Sun Coral Question

Discussion in 'LPS Corals' started by Ross, 18 Jul 2010.

  1. Ross

    Ross

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    Howdy

    My wife picked up a great looking Sun Coral yesterday. Most of it opened up after about an hour in the tank so I though while we had the chance to feed it.

    Well that did not go to well, as the food hit the water from the end of the turkey blaster my shrimps devoured it. Also they ran all over the Sun so it closed up. I know a lot of people put a half coke bottle over it but mine is in a over hang.

    Any ideas or will it be ok for me to move it to a more suitable space feed it and then put it back?

    Ta,

    Ross
     
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  3. Tony

    Tony

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    remove the coral from the tank and place it in a tupperware with tank water. Add a little food to encourage it to open up and then feed each polyp
     
  4. Ross

    Ross Thread Starter

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    So this should not stress it to much?
     
  5. Tony

    Tony

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    Not at all. A few guys do this because their fish and shrimp attack the coral and cause it to close up. You can also try different foods like frozen or even flake food. Mine used to love flake food. If the coral is well fed it will open up in the day so you can enjoy it. You can also place it in the light and dont need to hide it away under a rock
     
  6. Ross

    Ross Thread Starter

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    Thx Tony
    Will do that then.
    Mine was open this morning when I left for work so I am hoping it is a happy fella.
    Was wondering, is it a single creature or a whole lot in a colony?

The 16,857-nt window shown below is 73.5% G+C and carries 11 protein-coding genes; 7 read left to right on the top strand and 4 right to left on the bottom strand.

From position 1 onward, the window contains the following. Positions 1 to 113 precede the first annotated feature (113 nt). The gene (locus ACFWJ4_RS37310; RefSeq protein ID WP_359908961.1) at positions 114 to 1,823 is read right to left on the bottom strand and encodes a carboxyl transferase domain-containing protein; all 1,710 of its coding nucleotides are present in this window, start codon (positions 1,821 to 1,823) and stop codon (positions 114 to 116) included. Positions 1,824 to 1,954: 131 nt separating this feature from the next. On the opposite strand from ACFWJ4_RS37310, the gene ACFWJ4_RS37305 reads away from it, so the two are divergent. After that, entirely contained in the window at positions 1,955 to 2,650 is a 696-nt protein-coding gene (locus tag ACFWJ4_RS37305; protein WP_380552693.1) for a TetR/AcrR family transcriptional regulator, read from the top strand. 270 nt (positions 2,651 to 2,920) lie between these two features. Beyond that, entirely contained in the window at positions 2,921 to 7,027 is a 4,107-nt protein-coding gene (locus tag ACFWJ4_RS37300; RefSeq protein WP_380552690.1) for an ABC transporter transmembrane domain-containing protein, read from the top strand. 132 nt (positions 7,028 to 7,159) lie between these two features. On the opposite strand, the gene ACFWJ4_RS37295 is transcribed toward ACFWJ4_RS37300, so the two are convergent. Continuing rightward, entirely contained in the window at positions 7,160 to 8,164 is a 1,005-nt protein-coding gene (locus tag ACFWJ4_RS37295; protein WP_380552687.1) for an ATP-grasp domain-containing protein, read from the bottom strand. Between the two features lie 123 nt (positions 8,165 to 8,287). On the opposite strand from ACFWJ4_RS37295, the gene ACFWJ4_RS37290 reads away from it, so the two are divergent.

7. Tony

    Tony

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    Each polyp is an individual animal so each one has to be fed. I just remembered now, if you want to keep the coral in your tank and feed it you can feed things like cyclopeeze or coral frenzy. Its a tiny plancton based food which the coral loves and it wont attract your shrimp. Mix it up with some tank water and add it to your main display. Turn off your skimmer for an hour or so and make sure you dont have any filter floss to trap the plancton
     
  8. Jaco Schoeman

    Jaco Schoeman MASA Contributor

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    Ross, I have kept suncorals on all angles, be it upside down or lying on the substrate viewing upwards... I have also kept them from zero light up to 150W MH, and have shown no difference... People misinterpret the myth "NPS has to be kept in the dark..."

    Let me just elaborate... At night, whether you think you dont have them or not, your tank starts living with many many micro fauna. Pods come out to play, mate etc. Shrimp that hide in rocks come out, and even planktonic foods all enter the "freeswimming" colun of your tank. For THIS reason, yes, NPS will open at night, as they have food in the column. Sit and watch an NPS tank at nigh, with a small little LED headlight, and just point the light to a gorgonian for example, and you will not believe the amount od food it consumes...

    That said, our tanks still can not sustain NPS just by natural food sources - as you'd know.

    Now, your suncoral can be trained to open up at certain times of thge day. Mine for example always opened up early morning and at around 17h00 (remember 150w MH is on then, and they were high up not under any overhangs etc...;)) If you repeat feeding times, your suncoral knows that food will be there at that time, and you'll see it opening up even before you put food in the water. Normally I then just teased them by squirting a littlebit of food over them, and waiting 20mins or so...